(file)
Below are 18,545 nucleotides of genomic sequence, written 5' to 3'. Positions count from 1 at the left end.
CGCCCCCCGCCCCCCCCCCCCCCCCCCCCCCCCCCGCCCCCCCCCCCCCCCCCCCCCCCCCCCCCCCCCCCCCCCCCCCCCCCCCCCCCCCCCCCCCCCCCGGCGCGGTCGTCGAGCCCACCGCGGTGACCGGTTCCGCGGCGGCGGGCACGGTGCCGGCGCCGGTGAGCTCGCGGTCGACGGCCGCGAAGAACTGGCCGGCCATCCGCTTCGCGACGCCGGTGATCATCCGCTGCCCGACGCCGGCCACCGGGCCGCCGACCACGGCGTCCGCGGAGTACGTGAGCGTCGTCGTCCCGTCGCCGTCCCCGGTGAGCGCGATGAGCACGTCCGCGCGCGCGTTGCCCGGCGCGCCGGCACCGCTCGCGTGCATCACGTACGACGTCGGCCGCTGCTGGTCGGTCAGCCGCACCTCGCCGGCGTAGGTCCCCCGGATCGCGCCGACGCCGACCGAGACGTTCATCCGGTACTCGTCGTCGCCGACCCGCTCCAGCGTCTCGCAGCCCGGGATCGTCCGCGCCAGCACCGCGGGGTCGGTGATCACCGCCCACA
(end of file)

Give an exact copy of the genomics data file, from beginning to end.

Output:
Below are 18,545 nucleotides of genomic sequence, written 5' to 3'. Positions count from 1 at the left end.
CGCCCCCCGCCCCCCCCCCCCCCCCCCCCCCCCCCGCCCCCCCCCCCCCCCCCCCCCCCCCCCCCCCCCCCCCCCCCCCCCCCCCCCCCCCCCCCCCCCCCGGCGCGGTCGTCGAGCCCACCGCGGTGACCGGTTCCGCGGCGGCGGGCACGGTGCCGGCGCCGGTGAGCTCGCGGTCGACGGCCGCGAAGAACTGGCCGGCCATCCGCTTCGCGACGCCGGTGATCATCCGCTGCCCGACGCCGGCCACCGGGCCGCCGACCACGGCGTCCGCGGAGTACGTGAGCGTCGTCGTCCCGTCGCCGTCCCCGGTGAGCGCGATGAGCACGTCCGCGCGCGCGTTGCCCGGCGCGCCGGCACCGCTCGCGTGCATCACGTACGACGTCGGCCGCTGCTGGTCGGTCAGCCGCACCTCGCCGGCGTAGGTCCCCCGGATCGCGCCGACGCCGACCGAGACGTTCATCCGGTACTCGTCGTCGCCGACCCGCTCCAGCGTCTCGCAGCCCGGGATCGTCCGCGCCAGCACCGCGGGGTCGGTGATCACCGCCCACA